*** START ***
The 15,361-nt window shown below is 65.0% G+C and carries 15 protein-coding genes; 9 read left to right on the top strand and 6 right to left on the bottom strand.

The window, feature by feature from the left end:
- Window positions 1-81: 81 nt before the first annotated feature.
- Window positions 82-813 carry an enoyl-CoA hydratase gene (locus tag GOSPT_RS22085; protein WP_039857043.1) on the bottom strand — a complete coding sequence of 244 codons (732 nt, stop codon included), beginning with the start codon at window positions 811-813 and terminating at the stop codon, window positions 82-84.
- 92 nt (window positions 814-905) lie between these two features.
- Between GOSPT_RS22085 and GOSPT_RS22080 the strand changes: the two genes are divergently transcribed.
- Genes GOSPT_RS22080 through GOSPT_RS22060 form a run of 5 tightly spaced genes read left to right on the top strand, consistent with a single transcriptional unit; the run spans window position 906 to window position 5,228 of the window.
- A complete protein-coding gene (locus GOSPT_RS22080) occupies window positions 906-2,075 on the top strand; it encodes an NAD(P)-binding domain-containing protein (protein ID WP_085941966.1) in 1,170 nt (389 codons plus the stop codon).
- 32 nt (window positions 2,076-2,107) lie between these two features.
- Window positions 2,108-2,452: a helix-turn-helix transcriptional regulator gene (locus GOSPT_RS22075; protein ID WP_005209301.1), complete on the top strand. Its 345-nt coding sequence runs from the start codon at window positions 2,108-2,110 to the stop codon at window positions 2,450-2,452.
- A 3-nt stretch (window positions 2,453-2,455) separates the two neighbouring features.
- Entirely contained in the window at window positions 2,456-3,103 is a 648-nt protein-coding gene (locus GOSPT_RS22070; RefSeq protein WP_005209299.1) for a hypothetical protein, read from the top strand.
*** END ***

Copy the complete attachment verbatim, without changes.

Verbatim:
The 15,361-nt window shown below is 65.0% G+C and carries 15 protein-coding genes; 9 read left to right on the top strand and 6 right to left on the bottom strand.

The window, feature by feature from the left end:
- Window positions 1-81: 81 nt before the first annotated feature.
- Window positions 82-813 carry an enoyl-CoA hydratase gene (locus tag GOSPT_RS22085; protein WP_039857043.1) on the bottom strand — a complete coding sequence of 244 codons (732 nt, stop codon included), beginning with the start codon at window positions 811-813 and terminating at the stop codon, window positions 82-84.
- 92 nt (window positions 814-905) lie between these two features.
- Between GOSPT_RS22085 and GOSPT_RS22080 the strand changes: the two genes are divergently transcribed.
- Genes GOSPT_RS22080 through GOSPT_RS22060 form a run of 5 tightly spaced genes read left to right on the top strand, consistent with a single transcriptional unit; the run spans window position 906 to window position 5,228 of the window.
- A complete protein-coding gene (locus GOSPT_RS22080) occupies window positions 906-2,075 on the top strand; it encodes an NAD(P)-binding domain-containing protein (protein ID WP_085941966.1) in 1,170 nt (389 codons plus the stop codon).
- 32 nt (window positions 2,076-2,107) lie between these two features.
- Window positions 2,108-2,452: a helix-turn-helix transcriptional regulator gene (locus GOSPT_RS22075; protein ID WP_005209301.1), complete on the top strand. Its 345-nt coding sequence runs from the start codon at window positions 2,108-2,110 to the stop codon at window positions 2,450-2,452.
- A 3-nt stretch (window positions 2,453-2,455) separates the two neighbouring features.
- Entirely contained in the window at window positions 2,456-3,103 is a 648-nt protein-coding gene (locus GOSPT_RS22070; RefSeq protein WP_005209299.1) for a hypothetical protein, read from the top strand.